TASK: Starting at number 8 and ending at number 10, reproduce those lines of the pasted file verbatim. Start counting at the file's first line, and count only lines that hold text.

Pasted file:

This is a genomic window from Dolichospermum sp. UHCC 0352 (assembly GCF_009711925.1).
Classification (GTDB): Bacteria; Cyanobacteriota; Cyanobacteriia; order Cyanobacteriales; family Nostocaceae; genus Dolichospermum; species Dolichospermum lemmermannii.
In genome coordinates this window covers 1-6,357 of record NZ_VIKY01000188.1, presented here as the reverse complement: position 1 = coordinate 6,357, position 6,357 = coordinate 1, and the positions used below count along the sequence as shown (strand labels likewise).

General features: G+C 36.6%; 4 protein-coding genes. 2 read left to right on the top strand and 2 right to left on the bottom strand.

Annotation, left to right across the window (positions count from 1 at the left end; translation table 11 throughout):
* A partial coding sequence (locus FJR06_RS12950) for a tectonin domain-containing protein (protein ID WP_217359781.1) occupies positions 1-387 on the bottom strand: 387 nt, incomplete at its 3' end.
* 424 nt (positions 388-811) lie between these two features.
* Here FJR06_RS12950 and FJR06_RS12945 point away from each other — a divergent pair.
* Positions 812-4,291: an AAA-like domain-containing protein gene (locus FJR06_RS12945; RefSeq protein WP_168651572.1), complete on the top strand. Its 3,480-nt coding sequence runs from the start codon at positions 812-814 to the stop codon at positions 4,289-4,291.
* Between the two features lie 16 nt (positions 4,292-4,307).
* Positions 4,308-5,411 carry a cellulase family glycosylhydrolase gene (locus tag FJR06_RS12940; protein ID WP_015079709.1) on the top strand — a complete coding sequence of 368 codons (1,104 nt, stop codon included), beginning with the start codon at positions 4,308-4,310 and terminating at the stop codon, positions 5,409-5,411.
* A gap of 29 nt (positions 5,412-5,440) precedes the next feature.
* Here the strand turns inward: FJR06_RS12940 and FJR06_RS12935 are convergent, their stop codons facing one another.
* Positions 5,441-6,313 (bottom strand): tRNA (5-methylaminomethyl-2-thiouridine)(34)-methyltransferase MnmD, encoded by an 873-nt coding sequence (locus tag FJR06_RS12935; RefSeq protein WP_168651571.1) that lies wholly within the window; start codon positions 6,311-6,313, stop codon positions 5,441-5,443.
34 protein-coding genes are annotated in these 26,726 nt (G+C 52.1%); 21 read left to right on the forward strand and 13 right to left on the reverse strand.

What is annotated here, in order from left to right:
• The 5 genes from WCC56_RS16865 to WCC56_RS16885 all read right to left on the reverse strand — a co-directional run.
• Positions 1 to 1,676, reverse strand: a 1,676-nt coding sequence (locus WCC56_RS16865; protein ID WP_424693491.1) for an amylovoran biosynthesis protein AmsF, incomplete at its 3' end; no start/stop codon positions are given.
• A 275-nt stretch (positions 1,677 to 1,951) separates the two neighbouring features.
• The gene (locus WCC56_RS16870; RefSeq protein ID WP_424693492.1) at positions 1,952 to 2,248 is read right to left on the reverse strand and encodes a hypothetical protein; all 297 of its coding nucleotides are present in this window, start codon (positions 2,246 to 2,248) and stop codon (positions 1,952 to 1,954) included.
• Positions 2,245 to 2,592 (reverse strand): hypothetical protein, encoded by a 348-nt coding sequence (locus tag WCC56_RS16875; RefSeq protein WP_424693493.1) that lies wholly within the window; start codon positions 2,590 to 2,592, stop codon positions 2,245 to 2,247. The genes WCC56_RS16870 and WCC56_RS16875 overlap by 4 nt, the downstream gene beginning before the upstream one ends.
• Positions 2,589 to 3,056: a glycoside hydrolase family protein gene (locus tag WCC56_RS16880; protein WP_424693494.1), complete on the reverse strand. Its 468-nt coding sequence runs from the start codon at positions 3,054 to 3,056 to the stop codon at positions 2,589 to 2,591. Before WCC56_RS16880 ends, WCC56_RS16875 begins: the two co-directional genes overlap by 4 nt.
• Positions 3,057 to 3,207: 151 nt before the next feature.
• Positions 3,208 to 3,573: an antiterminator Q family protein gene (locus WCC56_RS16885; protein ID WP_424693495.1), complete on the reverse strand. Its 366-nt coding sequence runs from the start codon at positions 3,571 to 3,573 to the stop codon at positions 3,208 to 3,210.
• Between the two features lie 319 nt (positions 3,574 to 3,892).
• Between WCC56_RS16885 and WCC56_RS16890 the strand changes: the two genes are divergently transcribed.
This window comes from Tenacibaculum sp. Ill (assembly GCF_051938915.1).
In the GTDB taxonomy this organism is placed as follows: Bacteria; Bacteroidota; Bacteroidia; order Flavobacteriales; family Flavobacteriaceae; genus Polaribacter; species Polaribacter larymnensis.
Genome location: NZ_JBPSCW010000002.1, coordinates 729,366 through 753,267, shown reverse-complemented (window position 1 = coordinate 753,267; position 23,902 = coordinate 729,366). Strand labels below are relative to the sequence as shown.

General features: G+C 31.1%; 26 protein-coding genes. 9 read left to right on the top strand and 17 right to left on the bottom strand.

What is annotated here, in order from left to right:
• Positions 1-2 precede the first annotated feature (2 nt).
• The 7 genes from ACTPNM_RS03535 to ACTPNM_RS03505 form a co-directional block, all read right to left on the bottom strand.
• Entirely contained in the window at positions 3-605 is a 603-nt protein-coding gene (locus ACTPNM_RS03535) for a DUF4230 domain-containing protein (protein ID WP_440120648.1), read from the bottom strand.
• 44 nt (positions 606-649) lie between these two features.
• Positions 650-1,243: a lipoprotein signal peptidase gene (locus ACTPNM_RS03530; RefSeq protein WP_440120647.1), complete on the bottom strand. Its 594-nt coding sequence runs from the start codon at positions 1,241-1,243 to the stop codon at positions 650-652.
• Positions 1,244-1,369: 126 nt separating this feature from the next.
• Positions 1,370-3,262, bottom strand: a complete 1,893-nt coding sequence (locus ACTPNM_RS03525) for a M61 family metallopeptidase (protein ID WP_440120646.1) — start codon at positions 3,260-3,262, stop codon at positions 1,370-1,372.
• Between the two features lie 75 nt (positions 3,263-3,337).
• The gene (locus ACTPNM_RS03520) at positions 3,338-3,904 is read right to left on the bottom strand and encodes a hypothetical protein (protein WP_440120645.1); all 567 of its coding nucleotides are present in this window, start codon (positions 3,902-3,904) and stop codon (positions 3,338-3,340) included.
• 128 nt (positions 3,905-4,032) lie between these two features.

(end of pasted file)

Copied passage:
* Here FJR06_RS12950 and FJR06_RS12945 point away from each other — a divergent pair.
* Positions 812-4,291: an AAA-like domain-containing protein gene (locus FJR06_RS12945; RefSeq protein WP_168651572.1), complete on the top strand. Its 3,480-nt coding sequence runs from the start codon at positions 812-814 to the stop codon at positions 4,289-4,291.
* Between the two features lie 16 nt (positions 4,292-4,307).